BLOCK: But the DNA that was extracted has led to no matches with known family?

ALBERG: Correct. Correct. And because there is no database to go to, it is entirely dependent on somebody coming forth and providing DNA.

BLOCK: Why has it been so hard to make a match, do you think? 'Cause the list of he sailors who are known to be missing from the Monitor is known. You have their names. You can rule some of them out because they're African-Americans and these skeletons are known to be Caucasian. Why has it been so hard to put this together?

ALBERG: I think - and it could be for a number of reasons - there is a good indication at least one of them was probably a recent immigrant, had come to the country from Europe, maybe from Wales or Scotland. So it can be as simple as changes in spelling.

If you look back at when people came into the country - and I know the case is true in mine - little variations of how somebody spelled their name back in the old world and how it was spelled once they got to United States, that can send a genealogist down a dead end, because they're looking for a particular name that may have been a creation of 20th century immigration invent.

The other piece is that they may not have given their truthful name. It was not uncommon for a sailor in the 19th century to give a false name during an enlistment. And that way, when the ship pulled into port someplace, if it wasn't a good ship, it was easy to get off and just disappear into the population.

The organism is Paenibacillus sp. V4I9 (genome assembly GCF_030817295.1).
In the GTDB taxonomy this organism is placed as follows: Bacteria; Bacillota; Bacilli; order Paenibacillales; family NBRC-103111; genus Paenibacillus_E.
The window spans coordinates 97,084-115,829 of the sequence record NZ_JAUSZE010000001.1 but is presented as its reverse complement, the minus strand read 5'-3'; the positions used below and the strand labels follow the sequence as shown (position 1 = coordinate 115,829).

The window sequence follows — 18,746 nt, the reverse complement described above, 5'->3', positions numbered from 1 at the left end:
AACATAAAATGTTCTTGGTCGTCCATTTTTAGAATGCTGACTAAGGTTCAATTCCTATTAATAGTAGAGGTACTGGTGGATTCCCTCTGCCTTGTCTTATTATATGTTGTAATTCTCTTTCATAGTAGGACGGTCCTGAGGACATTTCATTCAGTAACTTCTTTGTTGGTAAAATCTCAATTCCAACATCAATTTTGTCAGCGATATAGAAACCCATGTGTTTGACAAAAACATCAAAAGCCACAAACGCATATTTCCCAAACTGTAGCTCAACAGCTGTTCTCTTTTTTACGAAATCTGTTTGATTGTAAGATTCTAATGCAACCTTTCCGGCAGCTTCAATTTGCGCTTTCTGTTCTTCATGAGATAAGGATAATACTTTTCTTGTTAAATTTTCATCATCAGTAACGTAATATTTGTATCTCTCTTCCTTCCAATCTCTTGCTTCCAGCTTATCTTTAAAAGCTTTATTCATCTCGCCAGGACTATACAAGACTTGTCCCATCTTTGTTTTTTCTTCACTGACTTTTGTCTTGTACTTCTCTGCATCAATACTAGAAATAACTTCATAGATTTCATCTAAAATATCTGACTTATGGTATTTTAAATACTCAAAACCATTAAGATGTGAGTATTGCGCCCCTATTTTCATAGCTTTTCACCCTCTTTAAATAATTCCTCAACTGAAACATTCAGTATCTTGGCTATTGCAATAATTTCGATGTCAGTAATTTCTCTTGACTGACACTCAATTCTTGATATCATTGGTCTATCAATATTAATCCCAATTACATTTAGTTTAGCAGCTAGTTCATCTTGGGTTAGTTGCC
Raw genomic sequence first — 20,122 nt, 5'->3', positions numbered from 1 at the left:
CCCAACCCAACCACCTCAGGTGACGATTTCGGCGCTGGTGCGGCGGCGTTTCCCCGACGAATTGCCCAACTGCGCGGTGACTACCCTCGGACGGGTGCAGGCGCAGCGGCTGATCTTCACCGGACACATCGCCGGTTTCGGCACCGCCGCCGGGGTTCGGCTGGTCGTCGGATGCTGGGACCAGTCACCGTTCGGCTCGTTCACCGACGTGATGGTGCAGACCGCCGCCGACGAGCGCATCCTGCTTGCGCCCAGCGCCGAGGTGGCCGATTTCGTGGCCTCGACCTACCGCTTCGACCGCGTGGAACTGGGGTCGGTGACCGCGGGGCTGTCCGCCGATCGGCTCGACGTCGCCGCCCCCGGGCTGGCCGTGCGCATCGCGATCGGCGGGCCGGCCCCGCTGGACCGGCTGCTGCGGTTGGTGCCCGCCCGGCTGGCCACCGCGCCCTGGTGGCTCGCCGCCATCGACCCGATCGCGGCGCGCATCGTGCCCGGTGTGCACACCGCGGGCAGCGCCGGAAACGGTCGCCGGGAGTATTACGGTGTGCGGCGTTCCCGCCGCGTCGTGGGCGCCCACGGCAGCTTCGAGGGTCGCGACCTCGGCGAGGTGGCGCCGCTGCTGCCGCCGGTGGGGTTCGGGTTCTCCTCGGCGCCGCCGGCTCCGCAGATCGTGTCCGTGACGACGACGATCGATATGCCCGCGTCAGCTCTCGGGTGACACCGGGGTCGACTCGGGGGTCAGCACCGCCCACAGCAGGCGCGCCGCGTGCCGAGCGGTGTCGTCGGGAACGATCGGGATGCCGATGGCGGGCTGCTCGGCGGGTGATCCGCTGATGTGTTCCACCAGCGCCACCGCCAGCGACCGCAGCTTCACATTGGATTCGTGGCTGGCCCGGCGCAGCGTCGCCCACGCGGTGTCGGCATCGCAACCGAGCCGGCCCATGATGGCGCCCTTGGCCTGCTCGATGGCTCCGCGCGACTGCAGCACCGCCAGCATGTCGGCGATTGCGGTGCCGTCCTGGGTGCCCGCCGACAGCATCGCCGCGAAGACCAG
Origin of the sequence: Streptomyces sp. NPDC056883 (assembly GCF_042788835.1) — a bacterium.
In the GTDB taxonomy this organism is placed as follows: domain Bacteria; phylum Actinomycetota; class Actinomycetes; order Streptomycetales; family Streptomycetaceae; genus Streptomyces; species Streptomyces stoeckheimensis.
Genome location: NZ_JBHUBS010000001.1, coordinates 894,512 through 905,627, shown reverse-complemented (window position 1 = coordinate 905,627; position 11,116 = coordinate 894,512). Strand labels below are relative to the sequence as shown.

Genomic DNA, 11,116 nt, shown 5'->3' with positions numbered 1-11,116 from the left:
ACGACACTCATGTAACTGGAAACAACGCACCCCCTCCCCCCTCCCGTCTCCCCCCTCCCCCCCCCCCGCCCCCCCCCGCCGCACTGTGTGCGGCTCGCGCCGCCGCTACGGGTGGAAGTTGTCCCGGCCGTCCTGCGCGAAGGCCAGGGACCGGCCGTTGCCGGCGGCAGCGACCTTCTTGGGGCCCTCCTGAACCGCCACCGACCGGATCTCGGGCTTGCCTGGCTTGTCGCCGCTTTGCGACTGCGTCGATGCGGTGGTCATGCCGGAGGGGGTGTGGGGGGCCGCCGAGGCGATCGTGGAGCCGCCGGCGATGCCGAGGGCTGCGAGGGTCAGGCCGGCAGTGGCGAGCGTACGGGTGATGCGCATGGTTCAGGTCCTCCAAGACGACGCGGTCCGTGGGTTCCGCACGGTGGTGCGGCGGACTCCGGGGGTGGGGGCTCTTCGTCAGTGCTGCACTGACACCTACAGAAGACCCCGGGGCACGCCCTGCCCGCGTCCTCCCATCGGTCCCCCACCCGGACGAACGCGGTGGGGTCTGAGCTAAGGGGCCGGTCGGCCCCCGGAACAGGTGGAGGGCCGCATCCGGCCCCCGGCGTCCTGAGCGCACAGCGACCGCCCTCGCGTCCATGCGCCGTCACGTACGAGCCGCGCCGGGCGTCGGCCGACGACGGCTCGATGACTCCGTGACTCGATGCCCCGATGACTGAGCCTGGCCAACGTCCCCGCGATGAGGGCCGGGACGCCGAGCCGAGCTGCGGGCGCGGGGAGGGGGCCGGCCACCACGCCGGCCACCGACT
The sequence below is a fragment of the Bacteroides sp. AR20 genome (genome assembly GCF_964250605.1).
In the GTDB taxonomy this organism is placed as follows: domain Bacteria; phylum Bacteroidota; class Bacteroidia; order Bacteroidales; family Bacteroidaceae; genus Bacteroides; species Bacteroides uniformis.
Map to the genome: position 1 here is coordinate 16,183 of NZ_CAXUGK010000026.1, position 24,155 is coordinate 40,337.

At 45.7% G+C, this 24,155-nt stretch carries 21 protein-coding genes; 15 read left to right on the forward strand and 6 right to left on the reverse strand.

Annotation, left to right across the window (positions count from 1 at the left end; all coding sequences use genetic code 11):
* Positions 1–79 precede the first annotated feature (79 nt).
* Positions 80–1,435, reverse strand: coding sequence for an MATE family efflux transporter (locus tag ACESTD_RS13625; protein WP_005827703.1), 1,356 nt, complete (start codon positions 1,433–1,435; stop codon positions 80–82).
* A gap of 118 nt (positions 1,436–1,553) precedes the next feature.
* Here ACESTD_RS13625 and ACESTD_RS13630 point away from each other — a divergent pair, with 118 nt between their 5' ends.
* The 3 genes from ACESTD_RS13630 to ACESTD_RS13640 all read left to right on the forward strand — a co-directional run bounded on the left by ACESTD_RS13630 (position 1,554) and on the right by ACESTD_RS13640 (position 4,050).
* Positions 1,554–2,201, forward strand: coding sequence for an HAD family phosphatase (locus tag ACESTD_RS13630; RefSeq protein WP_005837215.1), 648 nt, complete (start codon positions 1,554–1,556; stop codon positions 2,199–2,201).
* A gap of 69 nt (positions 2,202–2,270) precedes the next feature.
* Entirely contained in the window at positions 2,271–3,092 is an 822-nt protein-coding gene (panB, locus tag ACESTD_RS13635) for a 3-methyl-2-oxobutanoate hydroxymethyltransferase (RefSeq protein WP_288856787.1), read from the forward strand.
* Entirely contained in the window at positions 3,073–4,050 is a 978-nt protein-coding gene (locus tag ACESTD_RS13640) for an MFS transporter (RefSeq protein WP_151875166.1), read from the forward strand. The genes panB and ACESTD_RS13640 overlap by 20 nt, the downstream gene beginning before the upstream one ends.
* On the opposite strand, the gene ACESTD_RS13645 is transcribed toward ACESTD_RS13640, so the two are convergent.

BLOCK: David, I'm looking at an image on my computer. It looks like somebody I could have bumped into on the metro on the way to work. But this is a facial reconstruction done by forensic scientists. They've modeled from the skulls images of what they think these two sailors might have looked like. What are you hoping that these reconstructions might do?

ALBERG: Well, I hope what happens is that this story goes out there and people come away inspired to go a little bit deeper into their family tree. And, in fact, even on Saturday when a new story ran about the upcoming unveiling, we had two people contact our office saying, we think we may be related to these two men - we'd like to provide DNA.

If a few folks come up and the right folks come up, the ultimate goal is to get these men identified and get them back to their family. For me, there's another component to it. The Monitor is unique in that its entire lifespan, it started in January 30th of 1862 with its launch in Greenpoint, New York, and by December 31st it was lost off Cape Hatteras. Its whole history, this pivotal warship, is encapsulated in one year.

And this year, being the 150th anniversary of that, is the appropriate year, we believe, to not only promote that history, but honor the men - not just the two but all 16.

BLOCK: David Alberg, thanks so much for coming in.

ALBERG: Thank you.

BLOCK: David Alberg is the superintendent of the Monitor National Marine Sanctuary. And you can see those facial reconstructions for yourself at NPR.org. Transcript provided by NPR, Copyright National Public Radio.